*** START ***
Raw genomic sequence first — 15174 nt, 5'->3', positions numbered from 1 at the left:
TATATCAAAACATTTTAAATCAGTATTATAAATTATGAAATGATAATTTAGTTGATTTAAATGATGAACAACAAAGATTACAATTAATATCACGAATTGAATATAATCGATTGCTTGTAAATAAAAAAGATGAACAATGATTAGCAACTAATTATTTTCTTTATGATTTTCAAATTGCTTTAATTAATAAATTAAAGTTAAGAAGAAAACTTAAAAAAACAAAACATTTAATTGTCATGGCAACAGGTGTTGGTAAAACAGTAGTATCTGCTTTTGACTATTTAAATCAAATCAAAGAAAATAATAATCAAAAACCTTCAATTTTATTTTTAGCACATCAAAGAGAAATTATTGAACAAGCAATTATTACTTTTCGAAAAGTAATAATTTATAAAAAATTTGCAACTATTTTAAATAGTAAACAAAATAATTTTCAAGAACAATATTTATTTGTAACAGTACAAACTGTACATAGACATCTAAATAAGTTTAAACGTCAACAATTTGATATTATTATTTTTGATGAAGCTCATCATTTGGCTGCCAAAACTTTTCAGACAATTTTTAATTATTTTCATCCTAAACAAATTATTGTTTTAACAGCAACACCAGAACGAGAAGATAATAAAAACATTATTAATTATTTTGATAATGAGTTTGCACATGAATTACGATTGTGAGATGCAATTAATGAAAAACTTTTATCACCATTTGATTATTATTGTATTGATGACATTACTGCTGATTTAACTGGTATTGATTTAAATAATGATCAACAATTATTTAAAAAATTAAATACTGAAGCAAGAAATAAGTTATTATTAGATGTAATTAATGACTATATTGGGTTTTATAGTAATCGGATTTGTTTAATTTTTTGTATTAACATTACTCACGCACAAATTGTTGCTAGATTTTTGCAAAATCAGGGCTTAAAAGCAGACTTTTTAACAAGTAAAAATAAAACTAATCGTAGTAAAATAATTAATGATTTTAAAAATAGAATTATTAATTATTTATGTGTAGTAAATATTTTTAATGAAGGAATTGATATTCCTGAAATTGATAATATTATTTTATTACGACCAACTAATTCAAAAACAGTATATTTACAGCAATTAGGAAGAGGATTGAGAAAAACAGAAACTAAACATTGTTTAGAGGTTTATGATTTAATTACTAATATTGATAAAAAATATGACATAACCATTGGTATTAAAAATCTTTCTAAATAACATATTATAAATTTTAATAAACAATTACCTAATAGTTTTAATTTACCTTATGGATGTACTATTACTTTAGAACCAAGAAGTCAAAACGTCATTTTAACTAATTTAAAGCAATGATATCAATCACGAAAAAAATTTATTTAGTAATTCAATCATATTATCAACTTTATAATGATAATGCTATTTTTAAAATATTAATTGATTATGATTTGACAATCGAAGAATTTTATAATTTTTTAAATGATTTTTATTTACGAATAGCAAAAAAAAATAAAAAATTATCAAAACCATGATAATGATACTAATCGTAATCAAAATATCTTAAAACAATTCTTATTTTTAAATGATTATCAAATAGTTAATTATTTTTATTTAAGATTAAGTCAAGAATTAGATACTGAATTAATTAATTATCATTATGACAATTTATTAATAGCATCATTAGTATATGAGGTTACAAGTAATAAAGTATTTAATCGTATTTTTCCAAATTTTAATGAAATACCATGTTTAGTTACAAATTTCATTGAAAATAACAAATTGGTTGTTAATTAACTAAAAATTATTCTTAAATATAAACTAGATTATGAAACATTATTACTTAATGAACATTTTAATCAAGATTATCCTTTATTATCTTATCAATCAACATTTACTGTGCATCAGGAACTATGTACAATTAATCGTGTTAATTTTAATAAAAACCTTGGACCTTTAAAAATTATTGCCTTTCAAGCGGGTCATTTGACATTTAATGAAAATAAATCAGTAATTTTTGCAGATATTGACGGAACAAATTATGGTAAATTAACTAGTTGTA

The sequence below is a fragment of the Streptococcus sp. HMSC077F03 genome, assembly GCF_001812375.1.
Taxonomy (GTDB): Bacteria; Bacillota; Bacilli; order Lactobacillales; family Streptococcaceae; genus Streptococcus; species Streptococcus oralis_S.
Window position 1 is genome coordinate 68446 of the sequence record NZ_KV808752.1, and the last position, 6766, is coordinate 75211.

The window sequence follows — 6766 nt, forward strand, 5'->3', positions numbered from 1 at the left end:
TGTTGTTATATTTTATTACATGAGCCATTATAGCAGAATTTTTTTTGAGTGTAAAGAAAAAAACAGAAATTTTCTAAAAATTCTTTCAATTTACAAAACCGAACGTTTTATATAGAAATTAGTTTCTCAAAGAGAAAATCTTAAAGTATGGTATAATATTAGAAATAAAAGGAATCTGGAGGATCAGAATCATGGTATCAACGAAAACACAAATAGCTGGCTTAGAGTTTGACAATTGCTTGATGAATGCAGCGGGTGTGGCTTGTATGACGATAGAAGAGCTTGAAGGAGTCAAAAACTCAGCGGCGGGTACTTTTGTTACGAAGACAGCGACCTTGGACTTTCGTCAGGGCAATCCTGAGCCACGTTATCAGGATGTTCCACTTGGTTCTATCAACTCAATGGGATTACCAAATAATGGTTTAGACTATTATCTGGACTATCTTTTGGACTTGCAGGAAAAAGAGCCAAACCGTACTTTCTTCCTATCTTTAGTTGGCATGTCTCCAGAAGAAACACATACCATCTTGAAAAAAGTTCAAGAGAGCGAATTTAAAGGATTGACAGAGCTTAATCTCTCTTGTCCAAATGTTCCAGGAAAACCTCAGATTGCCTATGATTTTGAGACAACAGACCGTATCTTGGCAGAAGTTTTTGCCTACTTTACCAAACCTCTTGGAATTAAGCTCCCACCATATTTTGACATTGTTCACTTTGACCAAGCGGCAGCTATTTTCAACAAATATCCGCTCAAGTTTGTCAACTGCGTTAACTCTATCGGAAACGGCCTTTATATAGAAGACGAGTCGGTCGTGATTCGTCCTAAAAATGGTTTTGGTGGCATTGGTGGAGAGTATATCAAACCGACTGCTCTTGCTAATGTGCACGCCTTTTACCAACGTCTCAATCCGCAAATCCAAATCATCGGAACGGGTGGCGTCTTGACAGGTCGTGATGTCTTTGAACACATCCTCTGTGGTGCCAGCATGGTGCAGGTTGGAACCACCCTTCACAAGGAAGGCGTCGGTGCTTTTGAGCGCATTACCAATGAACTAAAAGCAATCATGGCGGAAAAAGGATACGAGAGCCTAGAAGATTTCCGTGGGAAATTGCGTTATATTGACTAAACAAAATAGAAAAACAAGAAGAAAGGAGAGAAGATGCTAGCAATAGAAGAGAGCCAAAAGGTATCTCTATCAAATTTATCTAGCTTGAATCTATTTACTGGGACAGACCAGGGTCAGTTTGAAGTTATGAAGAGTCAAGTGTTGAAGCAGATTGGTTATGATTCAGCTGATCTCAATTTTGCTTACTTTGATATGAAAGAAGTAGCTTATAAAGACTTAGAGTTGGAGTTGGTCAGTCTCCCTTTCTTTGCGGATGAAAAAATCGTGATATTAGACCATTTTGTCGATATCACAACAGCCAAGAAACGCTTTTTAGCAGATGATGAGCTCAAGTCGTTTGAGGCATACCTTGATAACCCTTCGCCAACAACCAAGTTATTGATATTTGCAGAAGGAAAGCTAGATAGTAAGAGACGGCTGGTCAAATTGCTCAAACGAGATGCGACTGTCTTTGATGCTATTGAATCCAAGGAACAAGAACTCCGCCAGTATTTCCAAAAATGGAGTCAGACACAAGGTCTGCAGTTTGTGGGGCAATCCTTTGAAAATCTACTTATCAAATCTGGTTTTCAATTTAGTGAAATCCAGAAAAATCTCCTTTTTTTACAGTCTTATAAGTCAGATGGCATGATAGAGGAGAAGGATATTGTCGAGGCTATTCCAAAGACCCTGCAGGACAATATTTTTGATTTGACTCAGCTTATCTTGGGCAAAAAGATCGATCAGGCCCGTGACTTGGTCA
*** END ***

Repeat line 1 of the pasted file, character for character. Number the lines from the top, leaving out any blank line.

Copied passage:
Raw genomic sequence first — 15174 nt, 5'->3', positions numbered from 1 at the left: